Commentators as diverse as Ben Wittes, Kevin Drum and Jennifer Rubin have tried to understand NSA rules violations in recent days in part by attempting to compare the number of violations to the overall number of queries, as if the percentage of errors is a useful metric to use.
The NSA itself is encouraging the same analytic framework:
In a conference call with reporters Friday, NSA Compliance Director John DeLong repeatedly said that the agency takes compliance seriously and that the audit's existence proved that. "People need to understand there's no willful violations here," he said. The mistakes are in the "parts-per-million or parts-per-billion range," he said. "We really do look for them, detect them and correct them."
Added DeLong: "No one at NSA, not me or anyone else, thinks they are okay."
When pressed, he said there have been willful violations, but the number is "minuscule . . . a couple over the past decade."
He also said the agency makes 20 million queries a month of its databases.
For purposes of this article, let's set aside the incompleteness of the recent report on NSA rule-breaking, and the certainty that there are many more incidents of rule-breaking that we know nothing about. Let's also assume, for the sake of argument, that the NSA has yet to commit any "abuses," and discuss their surveillance generally, rather than just the phone dragnet.
What I want to focus on is the strangeness of comparing the number of NSA queries to number of violations -- as if a low percentage of violations is enough to reassure us about NSA behavior.
According to the Washington Post, some NSA violations involve individuals whose cell phones are were surveilled legally when they were overseas, but who enter the U.S. without the NSA realizing it. There is information we don't have about these violations, and it's easy to sometimes misunderstand the complicated, fragmentary information that we do have, but as best I can tell, one "violation" in this case would seem to mean that a single individual was affected.
By way of contrast, consider another sort of violation:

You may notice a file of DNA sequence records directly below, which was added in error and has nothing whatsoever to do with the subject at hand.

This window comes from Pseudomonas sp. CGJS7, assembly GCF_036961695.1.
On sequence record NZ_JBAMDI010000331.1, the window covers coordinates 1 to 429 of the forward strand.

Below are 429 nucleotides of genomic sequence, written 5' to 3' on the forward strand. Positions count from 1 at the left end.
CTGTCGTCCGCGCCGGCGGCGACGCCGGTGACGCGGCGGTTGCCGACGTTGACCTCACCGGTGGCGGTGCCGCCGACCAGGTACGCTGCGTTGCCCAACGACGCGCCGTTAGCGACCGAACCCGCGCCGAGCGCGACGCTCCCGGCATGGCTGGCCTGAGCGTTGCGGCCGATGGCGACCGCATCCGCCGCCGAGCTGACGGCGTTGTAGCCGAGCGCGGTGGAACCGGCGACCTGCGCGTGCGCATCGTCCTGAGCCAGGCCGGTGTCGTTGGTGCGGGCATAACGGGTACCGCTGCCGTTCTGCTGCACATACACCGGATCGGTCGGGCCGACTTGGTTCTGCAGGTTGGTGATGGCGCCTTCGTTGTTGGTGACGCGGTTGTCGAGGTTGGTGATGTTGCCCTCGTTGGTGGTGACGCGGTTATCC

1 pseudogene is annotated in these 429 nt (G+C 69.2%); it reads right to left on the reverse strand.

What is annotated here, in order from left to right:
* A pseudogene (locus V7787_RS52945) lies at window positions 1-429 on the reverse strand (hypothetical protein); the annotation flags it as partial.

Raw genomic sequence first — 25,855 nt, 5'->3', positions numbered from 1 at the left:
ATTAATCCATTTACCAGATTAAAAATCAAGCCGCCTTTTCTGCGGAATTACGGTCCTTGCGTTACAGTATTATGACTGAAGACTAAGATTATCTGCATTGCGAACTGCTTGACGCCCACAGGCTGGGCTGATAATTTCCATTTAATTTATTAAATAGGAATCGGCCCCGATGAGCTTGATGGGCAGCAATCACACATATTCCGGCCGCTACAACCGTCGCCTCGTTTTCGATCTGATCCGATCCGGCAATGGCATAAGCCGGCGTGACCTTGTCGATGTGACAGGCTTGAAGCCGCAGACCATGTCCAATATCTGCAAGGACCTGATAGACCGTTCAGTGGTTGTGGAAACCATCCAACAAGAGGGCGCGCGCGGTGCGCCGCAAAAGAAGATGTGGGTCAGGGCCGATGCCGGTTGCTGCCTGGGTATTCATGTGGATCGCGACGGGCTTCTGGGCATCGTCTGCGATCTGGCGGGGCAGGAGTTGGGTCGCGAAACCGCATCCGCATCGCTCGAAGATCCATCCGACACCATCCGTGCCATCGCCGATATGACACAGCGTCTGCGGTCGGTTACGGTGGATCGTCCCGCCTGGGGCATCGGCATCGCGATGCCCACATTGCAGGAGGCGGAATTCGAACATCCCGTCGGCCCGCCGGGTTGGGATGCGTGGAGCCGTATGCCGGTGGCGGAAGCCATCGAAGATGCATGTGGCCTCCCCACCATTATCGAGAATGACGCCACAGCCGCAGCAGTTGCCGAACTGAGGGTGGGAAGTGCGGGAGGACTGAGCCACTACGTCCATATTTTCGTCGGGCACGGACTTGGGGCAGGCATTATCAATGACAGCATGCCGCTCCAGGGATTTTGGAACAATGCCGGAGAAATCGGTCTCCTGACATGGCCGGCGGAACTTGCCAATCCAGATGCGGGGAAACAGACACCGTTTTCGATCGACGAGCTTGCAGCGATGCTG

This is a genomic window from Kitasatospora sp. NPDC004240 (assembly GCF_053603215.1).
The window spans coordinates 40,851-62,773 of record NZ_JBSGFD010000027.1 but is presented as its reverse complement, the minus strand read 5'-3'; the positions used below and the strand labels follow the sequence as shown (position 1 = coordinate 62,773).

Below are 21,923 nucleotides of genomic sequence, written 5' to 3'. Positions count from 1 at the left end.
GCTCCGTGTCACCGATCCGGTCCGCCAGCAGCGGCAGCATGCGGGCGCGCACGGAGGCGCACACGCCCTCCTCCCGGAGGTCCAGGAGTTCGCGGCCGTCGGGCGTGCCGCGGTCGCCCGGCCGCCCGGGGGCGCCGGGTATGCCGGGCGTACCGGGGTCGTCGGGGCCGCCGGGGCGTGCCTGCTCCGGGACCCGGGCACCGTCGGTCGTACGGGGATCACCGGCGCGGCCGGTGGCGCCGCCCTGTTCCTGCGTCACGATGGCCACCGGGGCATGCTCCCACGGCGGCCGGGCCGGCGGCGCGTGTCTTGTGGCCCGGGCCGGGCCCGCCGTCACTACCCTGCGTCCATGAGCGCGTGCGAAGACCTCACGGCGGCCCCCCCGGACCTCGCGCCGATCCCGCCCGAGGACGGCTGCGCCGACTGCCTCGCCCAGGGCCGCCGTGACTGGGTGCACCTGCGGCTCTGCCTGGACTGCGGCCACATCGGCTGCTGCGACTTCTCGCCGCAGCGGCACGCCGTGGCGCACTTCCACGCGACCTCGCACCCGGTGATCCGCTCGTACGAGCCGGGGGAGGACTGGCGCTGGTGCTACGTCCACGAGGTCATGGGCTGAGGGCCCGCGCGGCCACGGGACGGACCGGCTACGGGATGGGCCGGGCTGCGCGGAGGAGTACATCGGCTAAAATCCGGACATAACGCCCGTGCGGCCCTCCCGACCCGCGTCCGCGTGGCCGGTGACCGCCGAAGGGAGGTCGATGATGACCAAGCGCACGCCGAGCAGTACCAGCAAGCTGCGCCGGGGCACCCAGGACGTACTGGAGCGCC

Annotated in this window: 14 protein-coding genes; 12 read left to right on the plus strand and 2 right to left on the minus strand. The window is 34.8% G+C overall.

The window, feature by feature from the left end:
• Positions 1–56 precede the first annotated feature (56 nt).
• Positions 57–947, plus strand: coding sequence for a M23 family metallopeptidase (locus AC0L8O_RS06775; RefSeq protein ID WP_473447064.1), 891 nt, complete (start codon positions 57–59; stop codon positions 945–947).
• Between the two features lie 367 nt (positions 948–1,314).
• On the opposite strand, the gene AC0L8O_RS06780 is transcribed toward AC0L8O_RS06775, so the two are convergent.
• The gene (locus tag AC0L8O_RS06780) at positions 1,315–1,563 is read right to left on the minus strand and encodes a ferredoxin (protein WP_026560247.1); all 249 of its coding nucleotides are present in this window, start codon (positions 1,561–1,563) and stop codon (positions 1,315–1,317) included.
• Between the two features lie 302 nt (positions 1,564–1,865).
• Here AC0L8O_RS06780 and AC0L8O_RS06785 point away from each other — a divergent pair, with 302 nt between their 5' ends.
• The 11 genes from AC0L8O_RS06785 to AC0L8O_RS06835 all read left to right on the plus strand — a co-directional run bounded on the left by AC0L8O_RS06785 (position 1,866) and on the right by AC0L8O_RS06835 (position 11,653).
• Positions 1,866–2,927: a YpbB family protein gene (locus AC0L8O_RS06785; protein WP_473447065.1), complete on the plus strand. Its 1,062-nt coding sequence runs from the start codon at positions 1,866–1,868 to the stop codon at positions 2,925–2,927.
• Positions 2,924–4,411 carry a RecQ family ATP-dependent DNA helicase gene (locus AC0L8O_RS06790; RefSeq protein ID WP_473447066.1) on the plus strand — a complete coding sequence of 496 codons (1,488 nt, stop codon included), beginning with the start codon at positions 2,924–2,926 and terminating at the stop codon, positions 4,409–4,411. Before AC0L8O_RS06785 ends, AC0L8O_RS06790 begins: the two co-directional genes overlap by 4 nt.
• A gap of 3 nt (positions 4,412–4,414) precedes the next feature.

In one instance, the NSA decided that it need not report the unintended surveillance of Americans. A notable example in 2008 was the interception of a "large number" of calls placed from Washington when a programming error confused the U.S. area code 202 for 20, the international dialing code for Egypt, according to a "quality assurance" review that was not distributed to the NSA's oversight staff.
That error also counts as one violation. But it seems to have affected thousands, maybe hundreds of thousands of people in the U.S. city where data could most easily be abused for political purposes.
Now consider a hypothetical. Say that the NSA carried out 1,000 queries in a year, and the only violation involved a foreigner who brought his cell phone over from China. Now say that they carried out 5,000 queries per year, and the only violation affected most residents of Washington, D.C. It would be very strange to say that the NSA of hypothetical one is better than the NSA of hypothetical two.
But you wouldn't know it from the "queries to violations" ratio.
Now imagine a non-accidental violation. Say that an NSA analyst queries the surveillance agency's data in service of playing a joke on his best friend, or stalking his ex-wife, or blackmailing a U.S. senator. The violation that resulted would vary in seriousness depending on which one it was, but any of them would be alarming.
So our analyst goes ahead and stalks his ex, committing one violation. And then he spends the rest of the month making legitimate queries. Does our notion of how alarming or serious his transgression was depend at all on whether the rest of his month involves 50 or 50,000 legitimate queries?
Hypothetical examples can only take us so far. But it seems obvious to me that the relevant metric isn't the percentage of violations committed, whether mild or serious, accidental or intentional.
What's relevant are how many Americans have their privacy rights violated.
As the Washington Post stated, "There is no reliable way to calculate from the number of recorded compliance issues how many Americans have had their communications improperly collected, stored or distributed by the NSA." That is the information that Americans deserve. And I've yet to hear a plausible explanation for why it would unduly endanger national security to make that information public. But I am inclined to think it would reflect poorly on the NSA.
The Obama Administration tends to release classified information that makes it look good.
Doesn't analyzing what little information we do have by comparing NSA queries to violations create a perverse incentive? Say the agency's director, General Keith Alexander, finds out that violations have doubled in the month of September 2013 compared to last year. So he calls up a computer whiz in his employ, orders him to have the machines carry out 10 million automated queries in North Korea, and suddenly the NSA can proudly report that its September violation to query ratio is the lowest ever.
Am I missing something? Or does queries-to-violations tell us very little about how worried we should be?